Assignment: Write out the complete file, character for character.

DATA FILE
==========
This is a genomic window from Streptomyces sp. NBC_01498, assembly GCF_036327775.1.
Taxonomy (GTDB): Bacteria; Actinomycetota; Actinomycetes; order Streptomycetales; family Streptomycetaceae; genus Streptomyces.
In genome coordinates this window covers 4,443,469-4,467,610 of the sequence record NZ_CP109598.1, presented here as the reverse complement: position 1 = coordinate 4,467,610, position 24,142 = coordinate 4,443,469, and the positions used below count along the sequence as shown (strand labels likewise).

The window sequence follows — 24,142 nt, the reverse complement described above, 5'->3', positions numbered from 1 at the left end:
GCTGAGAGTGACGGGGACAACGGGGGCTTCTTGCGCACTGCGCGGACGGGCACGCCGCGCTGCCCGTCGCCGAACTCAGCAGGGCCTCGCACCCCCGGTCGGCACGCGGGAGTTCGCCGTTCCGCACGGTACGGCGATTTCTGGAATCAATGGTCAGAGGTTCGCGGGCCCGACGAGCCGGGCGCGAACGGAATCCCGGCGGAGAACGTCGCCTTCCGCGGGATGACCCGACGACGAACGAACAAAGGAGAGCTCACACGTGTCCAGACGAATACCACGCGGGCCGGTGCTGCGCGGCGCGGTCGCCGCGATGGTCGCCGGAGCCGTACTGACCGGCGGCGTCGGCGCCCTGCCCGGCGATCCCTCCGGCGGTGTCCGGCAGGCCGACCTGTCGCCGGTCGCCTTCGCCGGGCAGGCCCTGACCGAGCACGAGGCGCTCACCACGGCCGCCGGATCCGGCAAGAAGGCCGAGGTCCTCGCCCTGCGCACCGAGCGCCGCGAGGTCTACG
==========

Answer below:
This is a genomic window from Streptomyces sp. NBC_01498, assembly GCF_036327775.1.
Taxonomy (GTDB): Bacteria; Actinomycetota; Actinomycetes; order Streptomycetales; family Streptomycetaceae; genus Streptomyces.
In genome coordinates this window covers 4,443,469-4,467,610 of the sequence record NZ_CP109598.1, presented here as the reverse complement: position 1 = coordinate 4,467,610, position 24,142 = coordinate 4,443,469, and the positions used below count along the sequence as shown (strand labels likewise).

The window sequence follows — 24,142 nt, the reverse complement described above, 5'->3', positions numbered from 1 at the left end:
GCTGAGAGTGACGGGGACAACGGGGGCTTCTTGCGCACTGCGCGGACGGGCACGCCGCGCTGCCCGTCGCCGAACTCAGCAGGGCCTCGCACCCCCGGTCGGCACGCGGGAGTTCGCCGTTCCGCACGGTACGGCGATTTCTGGAATCAATGGTCAGAGGTTCGCGGGCCCGACGAGCCGGGCGCGAACGGAATCCCGGCGGAGAACGTCGCCTTCCGCGGGATGACCCGACGACGAACGAACAAAGGAGAGCTCACACGTGTCCAGACGAATACCACGCGGGCCGGTGCTGCGCGGCGCGGTCGCCGCGATGGTCGCCGGAGCCGTACTGACCGGCGGCGTCGGCGCCCTGCCCGGCGATCCCTCCGGCGGTGTCCGGCAGGCCGACCTGTCGCCGGTCGCCTTCGCCGGGCAGGCCCTGACCGAGCACGAGGCGCTCACCACGGCCGCCGGATCCGGCAAGAAGGCCGAGGTCCTCGCCCTGCGCACCGAGCGCCGCGAGGTCTACG